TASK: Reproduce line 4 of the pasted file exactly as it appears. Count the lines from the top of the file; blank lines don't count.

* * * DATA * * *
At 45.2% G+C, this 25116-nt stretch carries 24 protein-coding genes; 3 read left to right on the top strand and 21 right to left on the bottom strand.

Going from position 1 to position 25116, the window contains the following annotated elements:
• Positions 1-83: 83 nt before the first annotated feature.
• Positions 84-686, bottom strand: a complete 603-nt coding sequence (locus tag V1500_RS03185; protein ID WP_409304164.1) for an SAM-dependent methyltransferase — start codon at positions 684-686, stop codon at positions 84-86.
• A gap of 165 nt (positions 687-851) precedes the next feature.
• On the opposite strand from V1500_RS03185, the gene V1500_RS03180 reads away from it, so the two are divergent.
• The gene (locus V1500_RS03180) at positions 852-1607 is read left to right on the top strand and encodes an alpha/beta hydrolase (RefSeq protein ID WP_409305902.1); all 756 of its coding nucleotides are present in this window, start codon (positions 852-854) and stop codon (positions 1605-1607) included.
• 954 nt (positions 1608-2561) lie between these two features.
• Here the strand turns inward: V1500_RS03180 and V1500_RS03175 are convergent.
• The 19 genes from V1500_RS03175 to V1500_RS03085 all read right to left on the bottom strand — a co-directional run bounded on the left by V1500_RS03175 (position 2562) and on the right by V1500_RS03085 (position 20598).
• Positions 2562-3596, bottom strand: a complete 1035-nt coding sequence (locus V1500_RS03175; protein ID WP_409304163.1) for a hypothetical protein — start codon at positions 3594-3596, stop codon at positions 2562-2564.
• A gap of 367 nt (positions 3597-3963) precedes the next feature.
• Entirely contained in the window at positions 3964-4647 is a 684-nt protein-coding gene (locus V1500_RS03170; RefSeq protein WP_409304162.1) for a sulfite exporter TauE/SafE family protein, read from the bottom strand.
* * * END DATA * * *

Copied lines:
• Positions 84-686, bottom strand: a complete 603-nt coding sequence (locus tag V1500_RS03185; protein ID WP_409304164.1) for an SAM-dependent methyltransferase — start codon at positions 684-686, stop codon at positions 84-86.